I am from Casava Roots grounded to look like Ashes of Powder; Twisted and mingled in hot boiling water, unseen by human eyes. Bundu the Casava Bread eaten with bounded Casava leaves to make a sweet taste that resembles a cocktail of some sort. I am from thirst-quenching drinks that fizz and bubble on my tongue. I am from the brown and white beans pasted to make the Maize Meal complete. I am from the succulent chicken breast in between two pieces of bread. I am from the mangos, a place where children stone the green and yellow mangos from their majestic trees, which fall on wet ground like heavy rain drops. I am from the blazing, unforgiving Sun which beats down on the ground mercilessly.

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I am from the passion fruit that twines in vines like the Amazon Rainforest. I am from overcast skies and rain that permeates your shoes, soaking your socks until your feet are numb. I am from an orchestra of flutes, xylophones and heavy drum beat with ululations that are played occasionally on Hen nights, weddings and funerals to make a community roar to an agreed volume I come from wheat roasted to be grounded between the stone that grinds intensively like the teeth of a regurgitating goat. Thats where I am from.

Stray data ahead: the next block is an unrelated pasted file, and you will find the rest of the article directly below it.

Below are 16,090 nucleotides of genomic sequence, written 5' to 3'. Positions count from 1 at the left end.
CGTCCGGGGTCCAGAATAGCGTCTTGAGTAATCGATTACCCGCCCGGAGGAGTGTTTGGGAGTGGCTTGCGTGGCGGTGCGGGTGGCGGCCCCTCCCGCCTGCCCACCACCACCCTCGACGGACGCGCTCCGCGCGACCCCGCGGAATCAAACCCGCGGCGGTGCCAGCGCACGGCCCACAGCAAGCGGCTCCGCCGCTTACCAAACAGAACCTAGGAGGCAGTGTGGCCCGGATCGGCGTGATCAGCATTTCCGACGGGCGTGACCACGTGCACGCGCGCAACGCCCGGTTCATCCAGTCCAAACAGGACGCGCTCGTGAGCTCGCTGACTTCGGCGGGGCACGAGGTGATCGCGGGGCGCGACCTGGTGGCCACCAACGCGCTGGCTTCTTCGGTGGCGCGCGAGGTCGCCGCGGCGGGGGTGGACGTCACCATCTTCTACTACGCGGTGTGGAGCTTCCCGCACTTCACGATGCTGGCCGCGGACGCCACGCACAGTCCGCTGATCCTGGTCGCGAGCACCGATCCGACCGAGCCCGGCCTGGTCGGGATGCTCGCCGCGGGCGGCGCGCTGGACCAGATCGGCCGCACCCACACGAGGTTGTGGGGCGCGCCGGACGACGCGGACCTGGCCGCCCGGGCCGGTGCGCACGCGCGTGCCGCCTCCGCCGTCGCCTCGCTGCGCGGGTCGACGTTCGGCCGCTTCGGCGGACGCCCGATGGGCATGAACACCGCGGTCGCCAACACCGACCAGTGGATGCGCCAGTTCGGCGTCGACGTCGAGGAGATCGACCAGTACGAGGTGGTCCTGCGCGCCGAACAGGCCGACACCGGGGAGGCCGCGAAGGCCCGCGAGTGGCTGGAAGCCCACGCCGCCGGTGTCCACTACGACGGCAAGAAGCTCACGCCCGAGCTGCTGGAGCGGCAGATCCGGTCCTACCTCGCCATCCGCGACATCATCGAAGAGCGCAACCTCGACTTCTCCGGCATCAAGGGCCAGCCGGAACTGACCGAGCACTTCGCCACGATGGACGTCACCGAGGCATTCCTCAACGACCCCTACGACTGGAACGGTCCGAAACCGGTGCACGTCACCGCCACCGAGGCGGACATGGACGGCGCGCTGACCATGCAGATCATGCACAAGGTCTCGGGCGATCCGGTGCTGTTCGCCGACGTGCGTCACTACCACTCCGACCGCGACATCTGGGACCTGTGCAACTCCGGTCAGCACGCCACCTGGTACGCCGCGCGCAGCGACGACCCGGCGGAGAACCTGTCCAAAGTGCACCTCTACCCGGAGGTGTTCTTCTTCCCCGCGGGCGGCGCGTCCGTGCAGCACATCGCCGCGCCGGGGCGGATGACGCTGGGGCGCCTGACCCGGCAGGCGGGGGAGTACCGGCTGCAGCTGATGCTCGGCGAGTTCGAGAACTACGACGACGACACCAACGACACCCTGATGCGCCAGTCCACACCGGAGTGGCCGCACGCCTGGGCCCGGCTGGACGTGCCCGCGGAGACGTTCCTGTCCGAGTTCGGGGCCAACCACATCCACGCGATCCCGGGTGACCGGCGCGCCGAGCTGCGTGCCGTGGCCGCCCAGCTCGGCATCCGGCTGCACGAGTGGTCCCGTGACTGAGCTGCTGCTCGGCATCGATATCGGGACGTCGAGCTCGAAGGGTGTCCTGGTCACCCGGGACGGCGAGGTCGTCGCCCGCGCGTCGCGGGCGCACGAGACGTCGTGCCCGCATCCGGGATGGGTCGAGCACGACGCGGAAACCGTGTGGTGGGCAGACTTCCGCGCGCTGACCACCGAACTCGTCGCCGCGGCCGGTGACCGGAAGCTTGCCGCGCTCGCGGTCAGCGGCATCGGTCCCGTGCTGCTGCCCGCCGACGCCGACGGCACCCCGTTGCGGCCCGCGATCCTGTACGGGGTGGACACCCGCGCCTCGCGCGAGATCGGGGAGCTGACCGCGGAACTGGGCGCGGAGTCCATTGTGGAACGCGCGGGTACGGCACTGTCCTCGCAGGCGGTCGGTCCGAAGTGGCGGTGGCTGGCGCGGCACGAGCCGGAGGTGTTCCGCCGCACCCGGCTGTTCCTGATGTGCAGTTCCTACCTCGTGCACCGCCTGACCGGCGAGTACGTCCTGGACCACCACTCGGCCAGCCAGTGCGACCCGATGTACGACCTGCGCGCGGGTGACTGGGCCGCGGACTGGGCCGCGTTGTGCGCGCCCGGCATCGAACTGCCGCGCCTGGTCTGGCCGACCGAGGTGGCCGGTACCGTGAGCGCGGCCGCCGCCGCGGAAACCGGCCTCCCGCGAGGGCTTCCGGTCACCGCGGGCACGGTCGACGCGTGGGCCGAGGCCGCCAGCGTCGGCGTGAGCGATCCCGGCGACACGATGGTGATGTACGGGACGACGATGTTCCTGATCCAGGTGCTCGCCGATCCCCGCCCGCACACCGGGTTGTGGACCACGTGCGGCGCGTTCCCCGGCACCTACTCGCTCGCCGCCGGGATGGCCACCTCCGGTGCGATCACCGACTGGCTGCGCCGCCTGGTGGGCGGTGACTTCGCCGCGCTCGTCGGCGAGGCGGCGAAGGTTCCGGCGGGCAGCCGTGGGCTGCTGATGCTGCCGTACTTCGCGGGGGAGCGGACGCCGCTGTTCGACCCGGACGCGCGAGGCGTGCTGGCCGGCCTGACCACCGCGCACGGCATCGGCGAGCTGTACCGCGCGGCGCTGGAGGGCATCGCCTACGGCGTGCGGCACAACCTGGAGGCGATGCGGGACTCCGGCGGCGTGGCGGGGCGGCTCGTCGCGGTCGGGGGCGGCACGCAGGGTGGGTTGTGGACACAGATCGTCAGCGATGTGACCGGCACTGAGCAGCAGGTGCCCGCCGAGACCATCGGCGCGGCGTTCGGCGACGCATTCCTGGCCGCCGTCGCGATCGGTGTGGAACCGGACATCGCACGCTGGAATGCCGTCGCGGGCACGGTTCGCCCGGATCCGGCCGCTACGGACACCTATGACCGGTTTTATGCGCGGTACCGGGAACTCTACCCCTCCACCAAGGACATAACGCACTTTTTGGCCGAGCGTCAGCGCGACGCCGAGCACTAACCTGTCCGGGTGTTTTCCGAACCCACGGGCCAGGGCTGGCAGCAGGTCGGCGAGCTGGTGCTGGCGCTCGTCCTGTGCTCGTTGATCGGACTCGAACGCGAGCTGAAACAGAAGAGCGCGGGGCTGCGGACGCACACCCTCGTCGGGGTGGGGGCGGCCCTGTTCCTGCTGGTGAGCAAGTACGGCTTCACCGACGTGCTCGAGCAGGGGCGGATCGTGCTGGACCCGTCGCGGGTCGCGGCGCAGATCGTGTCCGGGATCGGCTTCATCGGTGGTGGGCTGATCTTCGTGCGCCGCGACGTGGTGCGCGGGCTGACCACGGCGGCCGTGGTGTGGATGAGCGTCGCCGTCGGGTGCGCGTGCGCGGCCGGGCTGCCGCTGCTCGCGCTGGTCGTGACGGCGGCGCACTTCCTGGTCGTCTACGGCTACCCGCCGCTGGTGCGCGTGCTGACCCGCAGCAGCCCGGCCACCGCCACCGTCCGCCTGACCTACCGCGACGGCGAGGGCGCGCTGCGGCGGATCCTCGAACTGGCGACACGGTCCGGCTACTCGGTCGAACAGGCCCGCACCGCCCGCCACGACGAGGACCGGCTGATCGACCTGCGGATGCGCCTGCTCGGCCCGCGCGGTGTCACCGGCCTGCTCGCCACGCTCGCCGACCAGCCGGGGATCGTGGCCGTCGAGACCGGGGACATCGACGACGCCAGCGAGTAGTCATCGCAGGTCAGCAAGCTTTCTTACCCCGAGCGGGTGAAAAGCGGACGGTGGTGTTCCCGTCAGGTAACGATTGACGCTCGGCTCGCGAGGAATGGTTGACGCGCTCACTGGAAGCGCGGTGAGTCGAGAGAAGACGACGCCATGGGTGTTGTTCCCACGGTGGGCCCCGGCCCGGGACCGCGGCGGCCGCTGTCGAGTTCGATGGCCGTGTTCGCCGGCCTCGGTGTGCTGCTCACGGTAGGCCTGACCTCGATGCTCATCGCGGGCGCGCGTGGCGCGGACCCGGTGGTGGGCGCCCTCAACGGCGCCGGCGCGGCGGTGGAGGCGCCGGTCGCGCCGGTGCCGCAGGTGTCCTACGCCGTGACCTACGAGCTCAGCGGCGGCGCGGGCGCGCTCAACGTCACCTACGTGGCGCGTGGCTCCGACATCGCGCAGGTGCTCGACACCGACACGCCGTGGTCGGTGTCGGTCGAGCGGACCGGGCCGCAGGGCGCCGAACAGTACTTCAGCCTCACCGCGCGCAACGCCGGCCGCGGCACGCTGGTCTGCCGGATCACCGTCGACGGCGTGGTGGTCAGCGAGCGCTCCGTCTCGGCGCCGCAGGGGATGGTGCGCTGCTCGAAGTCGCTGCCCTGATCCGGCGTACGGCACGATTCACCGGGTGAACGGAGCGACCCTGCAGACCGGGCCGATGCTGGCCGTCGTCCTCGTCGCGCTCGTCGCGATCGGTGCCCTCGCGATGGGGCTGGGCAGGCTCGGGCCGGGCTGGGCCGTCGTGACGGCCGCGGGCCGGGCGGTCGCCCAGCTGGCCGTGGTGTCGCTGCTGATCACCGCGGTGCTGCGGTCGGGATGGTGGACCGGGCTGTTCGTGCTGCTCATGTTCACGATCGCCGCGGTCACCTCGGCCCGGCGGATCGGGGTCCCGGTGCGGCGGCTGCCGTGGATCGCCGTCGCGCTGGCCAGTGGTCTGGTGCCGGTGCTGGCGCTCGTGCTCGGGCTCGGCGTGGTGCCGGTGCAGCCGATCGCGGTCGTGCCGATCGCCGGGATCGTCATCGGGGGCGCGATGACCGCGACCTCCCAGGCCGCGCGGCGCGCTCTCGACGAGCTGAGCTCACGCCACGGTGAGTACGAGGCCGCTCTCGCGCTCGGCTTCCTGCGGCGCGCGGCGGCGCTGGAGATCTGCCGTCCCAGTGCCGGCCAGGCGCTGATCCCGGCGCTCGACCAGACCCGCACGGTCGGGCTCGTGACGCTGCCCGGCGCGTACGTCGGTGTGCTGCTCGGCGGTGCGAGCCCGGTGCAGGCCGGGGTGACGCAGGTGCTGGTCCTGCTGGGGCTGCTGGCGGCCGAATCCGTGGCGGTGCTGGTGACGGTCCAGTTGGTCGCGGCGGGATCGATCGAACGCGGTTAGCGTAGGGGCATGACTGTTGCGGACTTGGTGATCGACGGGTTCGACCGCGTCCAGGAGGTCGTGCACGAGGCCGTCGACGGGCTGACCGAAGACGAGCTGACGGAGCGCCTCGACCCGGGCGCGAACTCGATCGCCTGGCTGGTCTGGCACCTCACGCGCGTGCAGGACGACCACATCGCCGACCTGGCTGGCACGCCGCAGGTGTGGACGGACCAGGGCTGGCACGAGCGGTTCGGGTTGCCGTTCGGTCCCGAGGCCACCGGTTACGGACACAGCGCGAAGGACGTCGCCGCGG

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English PEN Readers & Writers / Volume Three

Huguette Makamu

There is a place
There is a place where you can start life where your first best friend makes you laugh for the first time. There is a place where blue and white are the only colours around you. There is a room where you first read your first book. There is a bench where you make your first dream about your future. There is a hall where every Saturday you had a thought of your faith, and worshipping God. And a finger was broken by a ball while you first learned how to play Basketball. and noisy classes, fighting boys, and screaming girls surrounding the break times. I will never forget my high school time.

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I am from the land of Chalte Chalte and Amazing Grace. I am from the branch of the mango tree where I learn my books. The branch where the smell of Papaya and mango and banana eaSe my spirit I travel onwards from where the writer can go no further.
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All people Humble yourselves, for life is good and meaningful if you tolerate one another

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FLOWERS THAT GROW FROM CONCRETE

Tribute for the fiftieth


Huguette Makamu and Zainab Sesay
Prayers for the baby who was born by the freedom pulled off with blood price Prayers for the school boy who has been greeted by the red wind and acclaimed by the star-spangled. Prayers for the young man who said Im rich, Ive prospered, and I need nothing not realizing that he is wretched and poor and blind and naked Prayers for the fiftieth. Fifty years and he still cries, he still bleeds as the baby he was but nobody wants to feed him.